| Lost password
277 users onlineYou are not loggend in.  Login
When does RT have to stop - how long can it be continued?
 1
 1
01/23/19 13:42
Hemingway 
01/23/19 13:42
Hemingway 
When does RT have to stop - how long can it be continued?

I am a newbie on the forum, but already impressed by the level of knowledge and professionalism shared on the threads I have read.
I am based in UK and have diagnosed Dupuytren's Contracture in both hands and diagnosed Lederhose disease in both feet - aren't I a lucky guy, almost the full set (no sign of Peyronie's...., fingers crossed if you will pardon the insensitivity)?
I understand the UK approach, in terms of free medical treatment for DC, is to wait until my fingers bend over, then attempt surgical treatments.
As I heard that Radiation Therapy was available privately, I found a Dr Shaffer (via Gary Manley of the UK Dupuytrens Society - and a word of thanks to Gary for huge reassurance when I first found I had the diseases...)
I have completed my RT, with two sets of treatment for each limb-end (each set of treatment consisting of a 'burst' of radiation, then a 12 week wait, then another 'burst'). So far so good - things seemed to have sort of stabilised and my lumps are only slowly growing...
My Question is:
UK seems to limit RT to two sets of treatment - I presume to limit the chance of suffering side-effects... I have seen no side effects of the RT to date..
Is anyone aware if this is a general limitation, or is it possible to get more RT in different countries?

Thanks in advance!

G

01/23/19 15:00
wach 

Administrator

01/23/19 15:00
wach 

Administrator

Re: When does RT have to stop - how long can it be continued?

Hi hemmingway,

welcome to our forum!

re maximum dose: it is globally a common standard to limit the dose to 30 Gy and from what you are describing it sounds like that you received those 30 Gy already. That does not exclude that in the future other areas of your hands or feet, which have so far not been exposed to RT, are beeing treated with RT. But every area should only be exposed to 30 Gy in total.

The reason is not immediate side effects, which are usually small, but long term risks https://www.dupuytren-online.info/radiot...de_effects.html . Only in a few cases the doctor might risk another 10-15 Gy in a previously treated area but that would be a rare exception.

Wolfgang

01/23/19 18:41
spanishbuddha 

Administrator

01/23/19 18:41
spanishbuddha 

Administrator

Re: When does RT have to stop - how long can it be continued?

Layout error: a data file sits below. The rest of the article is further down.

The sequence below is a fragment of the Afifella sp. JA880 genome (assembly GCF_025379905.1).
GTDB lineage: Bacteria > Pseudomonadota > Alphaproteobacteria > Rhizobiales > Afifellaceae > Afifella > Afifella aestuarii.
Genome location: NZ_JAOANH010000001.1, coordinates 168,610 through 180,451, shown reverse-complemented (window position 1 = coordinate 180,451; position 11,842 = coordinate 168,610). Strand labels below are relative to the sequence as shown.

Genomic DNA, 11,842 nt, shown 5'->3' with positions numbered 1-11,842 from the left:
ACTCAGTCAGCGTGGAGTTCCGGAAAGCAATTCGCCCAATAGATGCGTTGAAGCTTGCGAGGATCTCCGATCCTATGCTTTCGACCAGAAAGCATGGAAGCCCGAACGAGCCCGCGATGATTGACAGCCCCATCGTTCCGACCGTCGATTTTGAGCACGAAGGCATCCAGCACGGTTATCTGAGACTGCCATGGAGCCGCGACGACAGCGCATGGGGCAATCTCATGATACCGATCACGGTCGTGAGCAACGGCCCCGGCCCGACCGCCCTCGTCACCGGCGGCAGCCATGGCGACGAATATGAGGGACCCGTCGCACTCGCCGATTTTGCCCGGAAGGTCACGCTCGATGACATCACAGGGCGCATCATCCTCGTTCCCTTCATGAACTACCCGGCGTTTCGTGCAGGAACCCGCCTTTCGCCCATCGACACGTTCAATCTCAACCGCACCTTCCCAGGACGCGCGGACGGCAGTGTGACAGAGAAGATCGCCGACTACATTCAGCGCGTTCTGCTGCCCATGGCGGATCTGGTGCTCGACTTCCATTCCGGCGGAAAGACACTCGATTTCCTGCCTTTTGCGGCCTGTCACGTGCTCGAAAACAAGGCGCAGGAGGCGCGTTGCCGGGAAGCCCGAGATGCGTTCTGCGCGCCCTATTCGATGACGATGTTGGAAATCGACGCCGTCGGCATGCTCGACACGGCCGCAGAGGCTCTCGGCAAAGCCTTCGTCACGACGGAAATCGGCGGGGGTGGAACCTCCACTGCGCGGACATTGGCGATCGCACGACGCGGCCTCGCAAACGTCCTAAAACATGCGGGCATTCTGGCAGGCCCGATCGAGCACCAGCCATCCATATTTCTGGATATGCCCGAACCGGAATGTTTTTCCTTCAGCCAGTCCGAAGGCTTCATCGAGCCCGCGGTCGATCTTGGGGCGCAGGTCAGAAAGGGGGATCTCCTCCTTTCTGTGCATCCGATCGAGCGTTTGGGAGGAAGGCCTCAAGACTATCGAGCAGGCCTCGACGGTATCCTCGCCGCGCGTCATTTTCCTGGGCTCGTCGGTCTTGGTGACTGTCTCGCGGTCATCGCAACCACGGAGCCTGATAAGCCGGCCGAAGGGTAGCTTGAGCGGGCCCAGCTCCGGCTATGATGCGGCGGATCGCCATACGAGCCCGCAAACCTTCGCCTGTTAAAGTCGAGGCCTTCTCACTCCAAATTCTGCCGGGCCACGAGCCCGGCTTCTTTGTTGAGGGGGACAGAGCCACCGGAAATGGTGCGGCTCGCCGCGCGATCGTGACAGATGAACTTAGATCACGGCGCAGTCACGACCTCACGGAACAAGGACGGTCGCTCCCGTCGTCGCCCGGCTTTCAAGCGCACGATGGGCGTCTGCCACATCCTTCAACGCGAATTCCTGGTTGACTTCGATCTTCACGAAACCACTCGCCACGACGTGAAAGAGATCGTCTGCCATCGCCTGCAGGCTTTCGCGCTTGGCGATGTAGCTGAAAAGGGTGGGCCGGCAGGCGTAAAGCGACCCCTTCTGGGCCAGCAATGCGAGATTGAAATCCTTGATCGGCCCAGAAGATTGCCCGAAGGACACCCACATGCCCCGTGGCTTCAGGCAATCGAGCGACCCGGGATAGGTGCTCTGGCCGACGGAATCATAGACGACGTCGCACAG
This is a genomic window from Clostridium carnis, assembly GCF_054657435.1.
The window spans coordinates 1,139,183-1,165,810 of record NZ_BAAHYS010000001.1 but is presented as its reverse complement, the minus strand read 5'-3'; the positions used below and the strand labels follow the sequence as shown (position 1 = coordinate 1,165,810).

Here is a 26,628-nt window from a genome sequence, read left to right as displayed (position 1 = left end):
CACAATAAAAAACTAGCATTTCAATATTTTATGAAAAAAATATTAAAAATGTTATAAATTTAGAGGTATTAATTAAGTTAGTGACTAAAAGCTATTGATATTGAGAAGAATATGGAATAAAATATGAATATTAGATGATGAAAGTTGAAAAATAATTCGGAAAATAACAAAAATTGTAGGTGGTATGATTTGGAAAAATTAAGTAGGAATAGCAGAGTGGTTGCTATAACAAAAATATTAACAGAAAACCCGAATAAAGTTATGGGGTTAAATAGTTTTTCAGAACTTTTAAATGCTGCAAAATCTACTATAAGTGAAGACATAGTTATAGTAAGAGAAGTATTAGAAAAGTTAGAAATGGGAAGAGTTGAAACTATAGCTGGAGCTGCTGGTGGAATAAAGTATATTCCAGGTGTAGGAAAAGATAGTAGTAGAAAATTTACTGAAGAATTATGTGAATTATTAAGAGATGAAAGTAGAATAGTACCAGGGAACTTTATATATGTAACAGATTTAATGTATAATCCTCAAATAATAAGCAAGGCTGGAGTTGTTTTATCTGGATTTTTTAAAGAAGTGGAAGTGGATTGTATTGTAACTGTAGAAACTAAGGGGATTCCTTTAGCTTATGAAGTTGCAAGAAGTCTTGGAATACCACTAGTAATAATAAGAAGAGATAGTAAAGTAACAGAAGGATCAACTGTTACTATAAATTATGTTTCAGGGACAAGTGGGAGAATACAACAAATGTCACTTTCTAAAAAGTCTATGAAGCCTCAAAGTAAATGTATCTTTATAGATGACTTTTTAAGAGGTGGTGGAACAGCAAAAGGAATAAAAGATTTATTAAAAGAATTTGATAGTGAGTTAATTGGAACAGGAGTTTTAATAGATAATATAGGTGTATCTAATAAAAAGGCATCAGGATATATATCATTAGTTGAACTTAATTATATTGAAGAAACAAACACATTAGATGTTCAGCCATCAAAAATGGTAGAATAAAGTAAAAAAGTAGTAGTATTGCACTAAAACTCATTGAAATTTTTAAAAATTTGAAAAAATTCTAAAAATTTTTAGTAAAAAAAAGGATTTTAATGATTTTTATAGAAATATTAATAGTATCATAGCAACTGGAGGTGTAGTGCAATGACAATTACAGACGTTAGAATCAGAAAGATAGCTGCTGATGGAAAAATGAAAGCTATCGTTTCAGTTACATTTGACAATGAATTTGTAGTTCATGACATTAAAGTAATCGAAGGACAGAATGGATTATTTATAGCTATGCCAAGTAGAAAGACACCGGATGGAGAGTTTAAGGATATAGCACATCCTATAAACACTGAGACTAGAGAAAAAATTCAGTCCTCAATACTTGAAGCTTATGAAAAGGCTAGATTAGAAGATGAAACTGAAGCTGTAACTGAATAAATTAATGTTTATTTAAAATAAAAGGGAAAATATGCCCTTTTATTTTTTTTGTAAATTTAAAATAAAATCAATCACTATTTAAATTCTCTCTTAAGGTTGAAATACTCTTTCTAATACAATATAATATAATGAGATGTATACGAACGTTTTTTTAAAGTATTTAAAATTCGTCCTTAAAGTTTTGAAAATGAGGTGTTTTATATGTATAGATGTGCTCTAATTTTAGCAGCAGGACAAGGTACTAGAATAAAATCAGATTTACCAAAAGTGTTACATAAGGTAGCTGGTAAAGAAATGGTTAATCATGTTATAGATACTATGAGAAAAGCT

In the US there are reports of Radiologists performing a full retreatment, of treated areas, after a period of a couple of years or so, a total of 60Gy. These are patient stories, and their veracity and the effectiveness of the retreatment is unknown.

However since you mention Dr Shaffer in the UK, he has published his own perspective on this here https://www.thedupuytrenspractice.com/re...erhose-disease/

01/24/19 20:38
Hemingway 
01/24/19 20:38
Hemingway 
Re: When does RT have to stop - how long can it be continued?

Thanks very much for the welcome, Wolfgang - I note that you are a pretty prolific administrator, but that is an impressive response time...!
I appreciate the information, the explanation - and the link too. I will check through the records I have, but I suspect that you are right and I have had my maximum already on most limb-ends.

As a matter of interest - on a slightly inquisitive note - may I ask your background and why you are administrator on the site.
I am sincerely not wishing to pry, but I am just very thankful for people such as you, who really do make such a difference to people when they are visited by this disease, as it is such a relief to have someone around who can point out some clarity and point people in a better direction. As I mentioned previously, when I was first diagnosed, I worried lots about the future impact this might have on me and someone such as yourself (Gary Manley from the UK Dupuytren Society) went a long way to helping to reassure and clarify for me.

best regards

Graham

01/24/19 20:55
Hemingway 
01/24/19 20:55
Hemingway 
Re: When does RT have to stop - how long can it be continued?

spanishbuddha:
In the US there are reports of Radiologists performing a full retreatment, of treated areas, after a period of a couple of years or so, a total of 60Gy. These are patient stories, and their veracity and the effectiveness of the retreatment is unknown.

However since you mention Dr Shaffer in the UK, he has published his own perspective on this here https://www.thedupuytrenspractice.com/re...erhose-disease/


Again, spanishbuddah (Mr?), I appreciate both your speedy response - and also the quality of the information - I am impressed by both - and your prolific responses.

Interesting to hear about the possibility of US radiologists doing this - as the initial treatments I had seemed to limit progression, I was interested to understand whether there were options for the future. I am currently 54 years of age and have noticed that the lump in my right foot seems to have grown, as well as the one on my right hand, although the latter is still quite small.

I was also interested in reading about the way in which the lumps connect to the skin and also the diagram about how contraction eventually works.... I am currently consciously stretching out my fingers a few times each day to try to help keep flexibility!